From: The Adverts 250 Project on 9 Oct 2018

How to Drink Beer, 1725

J. Nothnagel, Man with Beer (1772), Wellcome Library“I have not known Thirst since I have used hot Beer: Let the Weather be never so hot, and my work great, yet have I not felt Thirst as formerly... But some will say, Cold Beer is very pleasant...
From: Ask the Past on 29 Jun 2018

King Calli’s Spruce Beer

By Renée Lafferty-Salhany Cocktails today, in expert hands, are an art form.  The thoughtful, deliberate balance of disparate flavours is meant not only to intoxicate, but to express refinement, even elegance. Mixed drinks didn’t always...
From: The Recipes Project on 26 Jun 2018

Australia. Wreck Preservation Ale: where to try the rich, dark brew salvaged from the deep.

https://www.afr.com/lifestyle/food-and-wine/wreck-preservation-ale-where-to-try-the-rick-dark-brew-salvaged-from-the-deep-20180522-h10eef
From: A Woodsrunner's Diary on 30 May 2018

May 27

What was advertised in a colonial American newspaper 250 years ago today? “A few of the so much esteem’d FARMER’s Letters.” Isaac Beers and Elias Beers sold a variety of goods at their shop in New Haven. In the spring of 1768 they...
From: The Adverts 250 Project on 27 May 2018

May 19

What was advertised in a colonial American newspaper 250 years ago today? Pennsylvania Gazette (May 19, 1768).“The Cork of each Bottle will be stamped.” Timothy Matlack promoted his “Philadelphia brewed BOTTLED BEER” in an advertisement...
From: The Adverts 250 Project on 19 May 2018

More on 18th Century Foods.

https://www.history.com/news/hungry-history/ahoy-pass-the-cabbage-preserved-foods-in-the-age-of-exploration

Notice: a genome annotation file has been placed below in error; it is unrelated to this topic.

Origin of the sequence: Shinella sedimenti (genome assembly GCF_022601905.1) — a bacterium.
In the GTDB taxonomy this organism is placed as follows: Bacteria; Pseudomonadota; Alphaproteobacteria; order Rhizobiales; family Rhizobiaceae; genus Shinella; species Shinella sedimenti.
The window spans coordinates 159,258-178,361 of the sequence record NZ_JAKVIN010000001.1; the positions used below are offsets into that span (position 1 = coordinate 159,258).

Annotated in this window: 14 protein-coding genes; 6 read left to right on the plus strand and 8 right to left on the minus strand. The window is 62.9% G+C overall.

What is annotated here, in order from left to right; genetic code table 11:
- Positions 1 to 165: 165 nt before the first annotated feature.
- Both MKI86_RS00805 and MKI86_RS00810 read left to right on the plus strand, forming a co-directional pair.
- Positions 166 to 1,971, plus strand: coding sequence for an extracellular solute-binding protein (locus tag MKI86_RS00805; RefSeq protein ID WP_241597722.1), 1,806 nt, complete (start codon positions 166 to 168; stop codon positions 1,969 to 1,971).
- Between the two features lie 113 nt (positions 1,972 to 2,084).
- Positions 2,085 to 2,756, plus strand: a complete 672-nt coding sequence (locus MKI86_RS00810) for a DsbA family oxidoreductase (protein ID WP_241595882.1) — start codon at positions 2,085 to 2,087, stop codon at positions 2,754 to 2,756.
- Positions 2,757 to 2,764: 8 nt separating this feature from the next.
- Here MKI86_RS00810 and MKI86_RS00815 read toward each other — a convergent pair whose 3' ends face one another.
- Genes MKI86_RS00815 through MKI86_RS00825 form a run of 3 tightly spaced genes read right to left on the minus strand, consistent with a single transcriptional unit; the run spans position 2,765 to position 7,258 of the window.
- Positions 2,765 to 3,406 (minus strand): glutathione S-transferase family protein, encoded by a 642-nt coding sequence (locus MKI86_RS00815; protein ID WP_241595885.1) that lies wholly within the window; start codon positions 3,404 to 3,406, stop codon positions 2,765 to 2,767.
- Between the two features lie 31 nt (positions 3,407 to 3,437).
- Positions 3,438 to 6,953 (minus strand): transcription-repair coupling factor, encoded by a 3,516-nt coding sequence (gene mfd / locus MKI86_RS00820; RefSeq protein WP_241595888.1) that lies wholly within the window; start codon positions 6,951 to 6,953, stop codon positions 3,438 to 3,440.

From: A Woodsrunner's Diary on 7 May 2018

History on Appeal: Originalism and Evidence in the Comeau Case

Bradley Miller The Supreme Court declined this month to radically change the way that Canada works. In R v Comeau, lawyers for a New Brunswick man ticketed for bringing too many bottles of beer into the province from Quebec urged the justices to use the...
From: Borealia on 3 May 2018

Making Ink

By Amy L. Tigner I had been thinking for a couple of years that I would like to try to make ink the early modern way. I had run across several recipes for ink over the years in my research of seventeenth-century receipt books and I had read Amanda Herbert’s...
From: The Recipes Project on 14 Feb 2017

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Notes on Post Tags Search

By default, this searches for any categories containing your search term: eg, Tudor will also find Tudors, Tudor History, etc. Check the 'exact' box to restrict searching to categories exactly matching your search. All searches are case-insensitive.